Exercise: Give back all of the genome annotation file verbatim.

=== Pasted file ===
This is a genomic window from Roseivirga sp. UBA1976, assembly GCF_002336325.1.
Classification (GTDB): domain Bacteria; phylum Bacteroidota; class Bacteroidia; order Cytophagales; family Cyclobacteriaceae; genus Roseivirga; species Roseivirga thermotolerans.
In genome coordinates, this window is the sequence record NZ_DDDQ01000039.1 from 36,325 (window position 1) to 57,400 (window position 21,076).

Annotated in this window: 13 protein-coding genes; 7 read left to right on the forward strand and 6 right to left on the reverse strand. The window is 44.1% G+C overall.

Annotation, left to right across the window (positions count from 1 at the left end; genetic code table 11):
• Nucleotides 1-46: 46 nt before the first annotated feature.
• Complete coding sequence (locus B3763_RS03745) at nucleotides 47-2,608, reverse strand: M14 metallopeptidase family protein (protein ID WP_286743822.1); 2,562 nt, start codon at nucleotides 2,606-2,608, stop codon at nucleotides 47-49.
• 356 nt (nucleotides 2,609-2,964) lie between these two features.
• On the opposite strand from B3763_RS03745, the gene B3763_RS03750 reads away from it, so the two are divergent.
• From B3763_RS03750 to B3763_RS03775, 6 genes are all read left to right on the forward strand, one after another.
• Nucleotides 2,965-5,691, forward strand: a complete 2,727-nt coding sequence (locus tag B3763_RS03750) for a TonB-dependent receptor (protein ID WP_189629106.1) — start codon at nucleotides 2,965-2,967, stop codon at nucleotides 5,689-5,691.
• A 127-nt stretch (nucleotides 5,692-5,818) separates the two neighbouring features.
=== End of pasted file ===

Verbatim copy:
This is a genomic window from Roseivirga sp. UBA1976, assembly GCF_002336325.1.
Classification (GTDB): domain Bacteria; phylum Bacteroidota; class Bacteroidia; order Cytophagales; family Cyclobacteriaceae; genus Roseivirga; species Roseivirga thermotolerans.
In genome coordinates, this window is the sequence record NZ_DDDQ01000039.1 from 36,325 (window position 1) to 57,400 (window position 21,076).

Annotated in this window: 13 protein-coding genes; 7 read left to right on the forward strand and 6 right to left on the reverse strand. The window is 44.1% G+C overall.

Annotation, left to right across the window (positions count from 1 at the left end; genetic code table 11):
• Nucleotides 1-46: 46 nt before the first annotated feature.
• Complete coding sequence (locus B3763_RS03745) at nucleotides 47-2,608, reverse strand: M14 metallopeptidase family protein (protein ID WP_286743822.1); 2,562 nt, start codon at nucleotides 2,606-2,608, stop codon at nucleotides 47-49.
• 356 nt (nucleotides 2,609-2,964) lie between these two features.
• On the opposite strand from B3763_RS03745, the gene B3763_RS03750 reads away from it, so the two are divergent.
• From B3763_RS03750 to B3763_RS03775, 6 genes are all read left to right on the forward strand, one after another.
• Nucleotides 2,965-5,691, forward strand: a complete 2,727-nt coding sequence (locus tag B3763_RS03750) for a TonB-dependent receptor (protein ID WP_189629106.1) — start codon at nucleotides 2,965-2,967, stop codon at nucleotides 5,689-5,691.
• A 127-nt stretch (nucleotides 5,692-5,818) separates the two neighbouring features.